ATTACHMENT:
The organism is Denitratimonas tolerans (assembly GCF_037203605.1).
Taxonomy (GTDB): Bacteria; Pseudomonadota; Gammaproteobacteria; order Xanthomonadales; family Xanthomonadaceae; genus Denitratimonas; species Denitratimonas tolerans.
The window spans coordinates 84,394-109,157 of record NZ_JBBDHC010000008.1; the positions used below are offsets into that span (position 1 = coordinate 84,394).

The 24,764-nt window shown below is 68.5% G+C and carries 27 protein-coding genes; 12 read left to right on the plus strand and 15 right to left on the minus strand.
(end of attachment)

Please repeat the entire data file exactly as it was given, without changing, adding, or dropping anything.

The organism is Denitratimonas tolerans (assembly GCF_037203605.1).
Taxonomy (GTDB): Bacteria; Pseudomonadota; Gammaproteobacteria; order Xanthomonadales; family Xanthomonadaceae; genus Denitratimonas; species Denitratimonas tolerans.
The window spans coordinates 84,394-109,157 of record NZ_JBBDHC010000008.1; the positions used below are offsets into that span (position 1 = coordinate 84,394).

The 24,764-nt window shown below is 68.5% G+C and carries 27 protein-coding genes; 12 read left to right on the plus strand and 15 right to left on the minus strand.